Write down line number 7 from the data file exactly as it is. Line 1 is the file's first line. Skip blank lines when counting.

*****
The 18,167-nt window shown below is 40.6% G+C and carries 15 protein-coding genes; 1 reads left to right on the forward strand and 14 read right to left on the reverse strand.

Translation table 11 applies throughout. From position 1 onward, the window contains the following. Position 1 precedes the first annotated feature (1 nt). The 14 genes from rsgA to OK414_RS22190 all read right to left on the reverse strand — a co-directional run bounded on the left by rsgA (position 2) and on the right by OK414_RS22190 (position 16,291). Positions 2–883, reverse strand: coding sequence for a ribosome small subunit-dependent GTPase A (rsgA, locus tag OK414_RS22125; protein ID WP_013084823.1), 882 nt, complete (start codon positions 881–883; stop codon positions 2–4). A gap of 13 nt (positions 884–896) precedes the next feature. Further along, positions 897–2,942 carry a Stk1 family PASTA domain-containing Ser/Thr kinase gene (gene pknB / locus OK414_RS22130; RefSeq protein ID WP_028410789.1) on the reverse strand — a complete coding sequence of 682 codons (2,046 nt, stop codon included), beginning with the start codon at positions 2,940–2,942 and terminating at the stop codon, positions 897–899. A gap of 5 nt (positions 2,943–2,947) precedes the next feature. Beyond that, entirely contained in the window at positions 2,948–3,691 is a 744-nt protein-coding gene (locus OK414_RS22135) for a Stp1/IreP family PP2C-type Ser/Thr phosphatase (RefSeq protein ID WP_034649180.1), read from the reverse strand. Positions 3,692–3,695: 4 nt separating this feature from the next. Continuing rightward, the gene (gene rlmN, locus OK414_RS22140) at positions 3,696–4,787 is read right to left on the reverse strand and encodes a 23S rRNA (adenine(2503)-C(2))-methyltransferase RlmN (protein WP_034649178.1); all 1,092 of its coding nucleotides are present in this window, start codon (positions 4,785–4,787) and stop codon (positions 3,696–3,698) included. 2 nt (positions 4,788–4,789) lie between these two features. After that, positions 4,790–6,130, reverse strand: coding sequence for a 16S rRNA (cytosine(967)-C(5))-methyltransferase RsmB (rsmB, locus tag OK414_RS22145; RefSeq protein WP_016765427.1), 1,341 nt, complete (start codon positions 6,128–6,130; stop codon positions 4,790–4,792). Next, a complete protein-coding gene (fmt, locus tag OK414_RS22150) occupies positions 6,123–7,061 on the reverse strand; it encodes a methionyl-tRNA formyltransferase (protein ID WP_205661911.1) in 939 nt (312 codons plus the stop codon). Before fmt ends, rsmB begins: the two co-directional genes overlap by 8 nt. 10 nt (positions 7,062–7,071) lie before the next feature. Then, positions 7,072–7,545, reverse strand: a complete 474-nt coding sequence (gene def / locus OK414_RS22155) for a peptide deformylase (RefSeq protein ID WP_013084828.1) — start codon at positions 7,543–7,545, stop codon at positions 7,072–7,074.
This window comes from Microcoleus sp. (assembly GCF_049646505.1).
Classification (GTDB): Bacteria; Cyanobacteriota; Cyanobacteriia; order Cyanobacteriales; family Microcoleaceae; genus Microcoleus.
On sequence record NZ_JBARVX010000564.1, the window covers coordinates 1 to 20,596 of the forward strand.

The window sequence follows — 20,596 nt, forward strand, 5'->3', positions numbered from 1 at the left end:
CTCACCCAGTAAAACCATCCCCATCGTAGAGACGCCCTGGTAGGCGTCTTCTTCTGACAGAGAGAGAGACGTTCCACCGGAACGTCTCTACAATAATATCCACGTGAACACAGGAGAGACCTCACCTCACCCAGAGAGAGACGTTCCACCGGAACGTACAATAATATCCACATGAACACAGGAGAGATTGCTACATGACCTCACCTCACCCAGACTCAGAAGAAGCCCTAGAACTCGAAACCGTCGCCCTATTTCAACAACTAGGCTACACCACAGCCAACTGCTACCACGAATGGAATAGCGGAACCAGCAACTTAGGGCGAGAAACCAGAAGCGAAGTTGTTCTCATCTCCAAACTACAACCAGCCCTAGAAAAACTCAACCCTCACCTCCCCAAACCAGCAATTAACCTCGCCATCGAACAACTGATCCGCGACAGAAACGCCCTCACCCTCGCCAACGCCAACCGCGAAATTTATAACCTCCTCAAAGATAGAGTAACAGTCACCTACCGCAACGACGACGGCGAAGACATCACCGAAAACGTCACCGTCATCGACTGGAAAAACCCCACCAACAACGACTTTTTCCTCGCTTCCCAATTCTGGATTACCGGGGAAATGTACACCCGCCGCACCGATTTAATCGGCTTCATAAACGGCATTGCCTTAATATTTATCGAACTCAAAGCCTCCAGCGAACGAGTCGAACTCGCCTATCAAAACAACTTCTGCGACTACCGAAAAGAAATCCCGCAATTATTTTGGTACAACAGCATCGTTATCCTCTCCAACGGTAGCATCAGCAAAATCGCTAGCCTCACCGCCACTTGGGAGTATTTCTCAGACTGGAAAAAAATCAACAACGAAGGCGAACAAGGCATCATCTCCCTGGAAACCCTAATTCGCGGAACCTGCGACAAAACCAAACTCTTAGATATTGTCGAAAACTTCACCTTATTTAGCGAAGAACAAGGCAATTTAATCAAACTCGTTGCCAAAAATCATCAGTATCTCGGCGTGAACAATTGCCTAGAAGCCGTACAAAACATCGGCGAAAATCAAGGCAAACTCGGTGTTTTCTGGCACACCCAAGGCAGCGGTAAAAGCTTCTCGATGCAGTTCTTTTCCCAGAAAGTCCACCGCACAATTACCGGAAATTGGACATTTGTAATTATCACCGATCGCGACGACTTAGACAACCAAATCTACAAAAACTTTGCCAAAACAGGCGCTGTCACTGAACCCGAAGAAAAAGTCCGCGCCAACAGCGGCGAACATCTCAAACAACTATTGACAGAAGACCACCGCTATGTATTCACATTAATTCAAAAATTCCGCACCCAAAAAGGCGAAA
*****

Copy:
CTCACCCAGTAAAACCATCCCCATCGTAGAGACGCCCTGGTAGGCGTCTTCTTCTGACAGAGAGAGAGACGTTCCACCGGAACGTCTCTACAATAATATCCACGTGAACACAGGAGAGACCTCACCTCACCCAGAGAGAGACGTTCCACCGGAACGTACAATAATATCCACATGAACACAGGAGAGATTGCTACATGACCTCACCTCACCCAGACTCAGAAGAAGCCCTAGAACTCGAAACCGTCGCCCTATTTCAACAACTAGGCTACACCACAGCCAACTGCTACCACGAATGGAATAGCGGAACCAGCAACTTAGGGCGAGAAACCAGAAGCGAAGTTGTTCTCATCTCCAAACTACAACCAGCCCTAGAAAAACTCAACCCTCACCTCCCCAAACCAGCAATTAACCTCGCCATCGAACAACTGATCCGCGACAGAAACGCCCTCACCCTCGCCAACGCCAACCGCGAAATTTATAACCTCCTCAAAGATAGAGTAACAGTCACCTACCGCAACGACGACGGCGAAGACATCACCGAAAACGTCACCGTCATCGACTGGAAAAACCCCACCAACAACGACTTTTTCCTCGCTTCCCAATTCTGGATTACCGGGGAAATGTACACCCGCCGCACCGATTTAATCGGCTTCATAAACGGCATTGCCTTAATATTTATCGAACTCAAAGCCTCCAGCGAACGAGTCGAACTCGCCTATCAAAACAACTTCTGCGACTACCGAAAAGAAATCCCGCAATTATTTTGGTACAACAGCATCGTTATCCTCTCCAACGGTAGCATCAGCAAAATCGCTAGCCTCACCGCCACTTGGGAGTATTTCTCAGACTGGAAAAAAATCAACAACGAAGGCGAACAAGGCATCATCTCCCTGGAAACCCTAATTCGCGGAACCTGCGACAAAACCAAACTCTTAGATATTGTCGAAAACTTCACCTTATTTAGCGAAGAACAAGGCAATTTAATCAAACTCGTTGCCAAAAATCATCAGTATCTCGGCGTGAACAATTGCCTAGAAGCCGTACAAAACATCGGCGAAAATCAAGGCAAACTCGGTGTTTTCTGGCACACCCAAGGCAGCGGTAAAAGCTTCTCGATGCAGTTCTTTTCCCAGAAAGTCCACCGCACAATTACCGGAAATTGGACATTTGTAATTATCACCGATCGCGACGACTTAGACAACCAAATCTACAAAAACTTTGCCAAAACAGGCGCTGTCACTGAACCCGAAGAAAAAGTCCGCGCCAACAGCGGCGAACATCTCAAACAACTATTGACAGAAGACCACCGCTATGTATTCACATTAATTCAAAAATTCCGCACCCAAAAAGGCGAAA